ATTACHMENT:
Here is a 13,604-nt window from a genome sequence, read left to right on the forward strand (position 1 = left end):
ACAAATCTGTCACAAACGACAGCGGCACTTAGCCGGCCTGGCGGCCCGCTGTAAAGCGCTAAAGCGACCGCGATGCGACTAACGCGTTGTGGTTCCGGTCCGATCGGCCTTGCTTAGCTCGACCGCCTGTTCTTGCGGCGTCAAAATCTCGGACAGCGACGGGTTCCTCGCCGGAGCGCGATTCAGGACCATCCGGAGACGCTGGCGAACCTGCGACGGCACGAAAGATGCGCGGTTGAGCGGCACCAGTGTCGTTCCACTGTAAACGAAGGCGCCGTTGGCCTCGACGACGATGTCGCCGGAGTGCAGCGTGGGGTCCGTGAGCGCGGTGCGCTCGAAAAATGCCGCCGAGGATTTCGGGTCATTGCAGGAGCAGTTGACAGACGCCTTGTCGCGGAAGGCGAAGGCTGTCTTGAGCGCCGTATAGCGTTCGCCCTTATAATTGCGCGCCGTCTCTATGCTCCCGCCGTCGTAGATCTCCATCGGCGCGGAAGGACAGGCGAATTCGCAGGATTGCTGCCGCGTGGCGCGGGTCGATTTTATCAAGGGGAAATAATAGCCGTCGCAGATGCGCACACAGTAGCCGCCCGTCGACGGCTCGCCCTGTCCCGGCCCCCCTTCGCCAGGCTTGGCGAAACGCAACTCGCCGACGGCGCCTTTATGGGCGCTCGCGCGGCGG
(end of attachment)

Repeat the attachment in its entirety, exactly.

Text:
Here is a 13,604-nt window from a genome sequence, read left to right on the forward strand (position 1 = left end):
ACAAATCTGTCACAAACGACAGCGGCACTTAGCCGGCCTGGCGGCCCGCTGTAAAGCGCTAAAGCGACCGCGATGCGACTAACGCGTTGTGGTTCCGGTCCGATCGGCCTTGCTTAGCTCGACCGCCTGTTCTTGCGGCGTCAAAATCTCGGACAGCGACGGGTTCCTCGCCGGAGCGCGATTCAGGACCATCCGGAGACGCTGGCGAACCTGCGACGGCACGAAAGATGCGCGGTTGAGCGGCACCAGTGTCGTTCCACTGTAAACGAAGGCGCCGTTGGCCTCGACGACGATGTCGCCGGAGTGCAGCGTGGGGTCCGTGAGCGCGGTGCGCTCGAAAAATGCCGCCGAGGATTTCGGGTCATTGCAGGAGCAGTTGACAGACGCCTTGTCGCGGAAGGCGAAGGCTGTCTTGAGCGCCGTATAGCGTTCGCCCTTATAATTGCGCGCCGTCTCTATGCTCCCGCCGTCGTAGATCTCCATCGGCGCGGAAGGACAGGCGAATTCGCAGGATTGCTGCCGCGTGGCGCGGGTCGATTTTATCAAGGGGAAATAATAGCCGTCGCAGATGCGCACACAGTAGCCGCCCGTCGACGGCTCGCCCTGTCCCGGCCCCCCTTCGCCAGGCTTGGCGAAACGCAACTCGCCGACGGCGCCTTTATGGGCGCTCGCGCGGCGG